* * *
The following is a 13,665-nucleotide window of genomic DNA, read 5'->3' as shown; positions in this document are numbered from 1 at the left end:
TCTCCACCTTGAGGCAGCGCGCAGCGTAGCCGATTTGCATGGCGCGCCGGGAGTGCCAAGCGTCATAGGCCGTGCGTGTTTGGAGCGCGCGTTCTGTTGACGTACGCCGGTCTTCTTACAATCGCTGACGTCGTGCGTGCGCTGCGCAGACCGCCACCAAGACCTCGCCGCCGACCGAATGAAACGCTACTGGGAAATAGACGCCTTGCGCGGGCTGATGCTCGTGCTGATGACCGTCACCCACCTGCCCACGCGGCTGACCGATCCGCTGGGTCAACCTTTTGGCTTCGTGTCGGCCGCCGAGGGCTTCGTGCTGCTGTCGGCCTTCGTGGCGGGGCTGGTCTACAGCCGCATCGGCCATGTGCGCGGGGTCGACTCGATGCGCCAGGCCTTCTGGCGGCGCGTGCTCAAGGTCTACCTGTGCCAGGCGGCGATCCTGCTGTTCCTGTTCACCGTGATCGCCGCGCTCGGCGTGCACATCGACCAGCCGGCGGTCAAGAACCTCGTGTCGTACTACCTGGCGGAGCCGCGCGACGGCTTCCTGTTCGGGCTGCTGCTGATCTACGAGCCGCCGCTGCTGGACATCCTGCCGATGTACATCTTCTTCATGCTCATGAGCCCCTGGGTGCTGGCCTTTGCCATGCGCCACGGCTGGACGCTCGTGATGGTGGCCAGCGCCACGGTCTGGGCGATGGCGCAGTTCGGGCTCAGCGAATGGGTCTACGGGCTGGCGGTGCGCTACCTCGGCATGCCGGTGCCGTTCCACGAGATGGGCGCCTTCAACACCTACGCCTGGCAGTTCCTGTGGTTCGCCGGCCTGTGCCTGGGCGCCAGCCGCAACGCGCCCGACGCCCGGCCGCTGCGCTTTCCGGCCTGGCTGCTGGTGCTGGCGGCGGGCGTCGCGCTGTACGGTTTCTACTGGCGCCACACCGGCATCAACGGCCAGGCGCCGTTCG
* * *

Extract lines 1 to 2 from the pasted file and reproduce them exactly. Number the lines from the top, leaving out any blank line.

The following is a 13,665-nucleotide window of genomic DNA, read 5'->3' as shown; positions in this document are numbered from 1 at the left end:
TCTCCACCTTGAGGCAGCGCGCAGCGTAGCCGATTTGCATGGCGCGCCGGGAGTGCCAAGCGTCATAGGCCGTGCGTGTTTGGAGCGCGCGTTCTGTTGACGTACGCCGGTCTTCTTACAATCGCTGACGTCGTGCGTGCGCTGCGCAGACCGCCACCAAGACCTCGCCGCCGACCGAATGAAACGCTACTGGGAAATAGACGCCTTGCGCGGGCTGATGCTCGTGCTGATGACCGTCACCCACCTGCCCACGCGGCTGACCGATCCGCTGGGTCAACCTTTTGGCTTCGTGTCGGCCGCCGAGGGCTTCGTGCTGCTGTCGGCCTTCGTGGCGGGGCTGGTCTACAGCCGCATCGGCCATGTGCGCGGGGTCGACTCGATGCGCCAGGCCTTCTGGCGGCGCGTGCTCAAGGTCTACCTGTGCCAGGCGGCGATCCTGCTGTTCCTGTTCACCGTGATCGCCGCGCTCGGCGTGCACATCGACCAGCCGGCGGTCAAGAACCTCGTGTCGTACTACCTGGCGGAGCCGCGCGACGGCTTCCTGTTCGGGCTGCTGCTGATCTACGAGCCGCCGCTGCTGGACATCCTGCCGATGTACATCTTCTTCATGCTCATGAGCCCCTGGGTGCTGGCCTTTGCCATGCGCCACGGCTGGACGCTCGTGATGGTGGCCAGCGCCACGGTCTGGGCGATGGCGCAGTTCGGGCTCAGCGAATGGGTCTACGGGCTGGCGGTGCGCTACCTCGGCATGCCGGTGCCGTTCCACGAGATGGGCGCCTTCAACACCTACGCCTGGCAGTTCCTGTGGTTCGCCGGCCTGTGCCTGGGCGCCAGCCGCAACGCGCCCGACGCCCGGCCGCTGCGCTTTCCGGCCTGGCTGCTGGTGCTGGCGGCGGGCGTCGCGCTGTACGGTTTCTACTGGCGCCACACCGGCATCAACGGCCAGGCGCCGTTCG